With all of these diseases, certain symptoms, family history, and age at diagnosis — for example, if you’re under 45 and diagnosed with breast cancer — can tell your doctor (and you) know if genetics can cause the disease.

Knowing this information can be helpful from both a prevention standpoint, such as how Angela had a hysterectomy and treatment options. For example, if you know you have a family history of high cholesterol, you’ll know to ask your health care provider about medications that are right for your condition. “I’m delighted to finally be in an age where we have cholesterol-controlling drugs designed specifically for people with genetically high cholesterol,” Jordan said.

What about mental health?

Research shows that some mental health conditions can also have an impact genetic component. For example, in a 2022 study Published in the journal Nature, the researchers were able to identify several genes that may be involved in schizophrenia.

Jordan said conditions like schizophrenia, depression, anxiety and bipolar disorder are considered complex, meaning that both genes and environmental factors tend to impact those who develop they. While some genetic testing still exists, a genetic counselor can look at things like family history, age when symptoms started, and evaluation options to determine whether testing should be done. whether it is useful or not.

Understanding genetic testing

Depending on your circumstances – say, if your family history has alarming signs, such as both your mother and grandmother having ovarian cancer – your doctor may recommend genetic testing. transmission. (Prenatal genetic counseling and testing is also an option for parents-to-be.)

First, a genetic counselor will perform a genetic risk assessment that looks at things like family history, usually going back three generations, Jordan said. “If you meet the right criteria and if there are risk factors, then genetic testing will be done favorably,” she said.

Experiment – blood or saliva test — usually occurs as a follow-up and in a clinical setting, although there are also home tests. Some at-home options are through a clinical laboratory with medical supervision and a genetic counselor ready to interpret the results.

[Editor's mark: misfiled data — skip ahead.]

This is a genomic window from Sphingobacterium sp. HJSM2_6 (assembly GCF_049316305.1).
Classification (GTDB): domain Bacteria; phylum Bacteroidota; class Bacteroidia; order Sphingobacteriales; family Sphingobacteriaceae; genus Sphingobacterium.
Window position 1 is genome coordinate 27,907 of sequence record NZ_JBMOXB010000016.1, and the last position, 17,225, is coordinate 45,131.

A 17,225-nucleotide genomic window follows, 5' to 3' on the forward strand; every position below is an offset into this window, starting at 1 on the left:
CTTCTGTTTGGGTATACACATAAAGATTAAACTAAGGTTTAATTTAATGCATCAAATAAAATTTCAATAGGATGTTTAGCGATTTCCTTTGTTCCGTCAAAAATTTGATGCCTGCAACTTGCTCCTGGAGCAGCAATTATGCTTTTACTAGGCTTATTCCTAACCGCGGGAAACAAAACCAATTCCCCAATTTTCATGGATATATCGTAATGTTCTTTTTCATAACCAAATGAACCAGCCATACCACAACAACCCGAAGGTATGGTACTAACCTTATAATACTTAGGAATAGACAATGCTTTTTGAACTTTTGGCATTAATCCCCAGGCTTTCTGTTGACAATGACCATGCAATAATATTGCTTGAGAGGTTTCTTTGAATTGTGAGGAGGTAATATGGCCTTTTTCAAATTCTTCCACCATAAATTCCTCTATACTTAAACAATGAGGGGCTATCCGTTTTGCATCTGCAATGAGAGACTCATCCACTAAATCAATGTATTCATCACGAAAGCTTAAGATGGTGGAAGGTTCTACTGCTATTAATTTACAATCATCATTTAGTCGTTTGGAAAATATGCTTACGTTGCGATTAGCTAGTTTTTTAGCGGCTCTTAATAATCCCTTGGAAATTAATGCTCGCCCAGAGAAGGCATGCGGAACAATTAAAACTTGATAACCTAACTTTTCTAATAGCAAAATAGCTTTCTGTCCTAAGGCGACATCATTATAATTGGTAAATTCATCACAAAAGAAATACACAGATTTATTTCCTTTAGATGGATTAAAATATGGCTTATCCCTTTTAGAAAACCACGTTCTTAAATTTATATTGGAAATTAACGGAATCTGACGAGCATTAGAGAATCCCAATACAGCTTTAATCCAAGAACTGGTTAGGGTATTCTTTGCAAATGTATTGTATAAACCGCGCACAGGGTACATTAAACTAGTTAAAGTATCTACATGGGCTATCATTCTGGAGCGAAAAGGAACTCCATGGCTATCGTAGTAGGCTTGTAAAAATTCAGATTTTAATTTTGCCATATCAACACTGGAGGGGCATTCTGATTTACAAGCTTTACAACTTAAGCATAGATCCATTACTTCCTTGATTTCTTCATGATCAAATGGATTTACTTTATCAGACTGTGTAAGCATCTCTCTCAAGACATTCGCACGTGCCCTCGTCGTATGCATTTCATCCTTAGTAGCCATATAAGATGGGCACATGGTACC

Others are called direct-to-consumer (DTC) genetic testing (think: 23andMe and AncestryDNA). These types of tests can’t provide as much detail as a clinical trial, but can give you some basic insight and can provide interesting information like whether you prefer chocolate or vanilla. or not. While these at-home tests can be fun, they shouldn’t be a substitute for getting professional genetic counseling if you suspect a genetic disease.

But no matter what type of test you have, it’s important to talk to a genetic counselor about your results – even if you test negative for genetic markers. Sometimes, your family history alone is enough to suggest continued follow-up.

There are also online tools including OSU Family Health Calculatorcalculate your risk for various genetic conditions based on your family history.

And that could be a good way to start. “Purpose [with the Calculator] is you have something that you can print or download and give to your doctor to start a conversation,” Jordan said.

Work with your genetic test results

Here’s the problem with genetic testing: It’s important to remember that the results can have a real impact on your life.

“There are some people who are not there yet,” Jordan said. “They don’t feel empowered to have this information, but may feel a little bit more serious about it.” And that’s not always a sane approach. “If it reduces the preventive action you can take, then it’s probably not the best fit,” she said.

if you To be If you are ready and the results show that you have a certain genetic predisposition, there are positives – namely, possible treatment and prevention pathways you can take.

And while we have no control over the genes we inherit, there are some things we can control including diet, exercise, making healthy choices, quitting smoking and preventive care such as cholesterol tests, mammograms, and colonoscopy.

“Those are all things within our control that we can use to modify what our genetic predisposition makes us more inclined to develop,” says Jordan. “My point has always been, knowledge is power.”

*Names are used for privacy only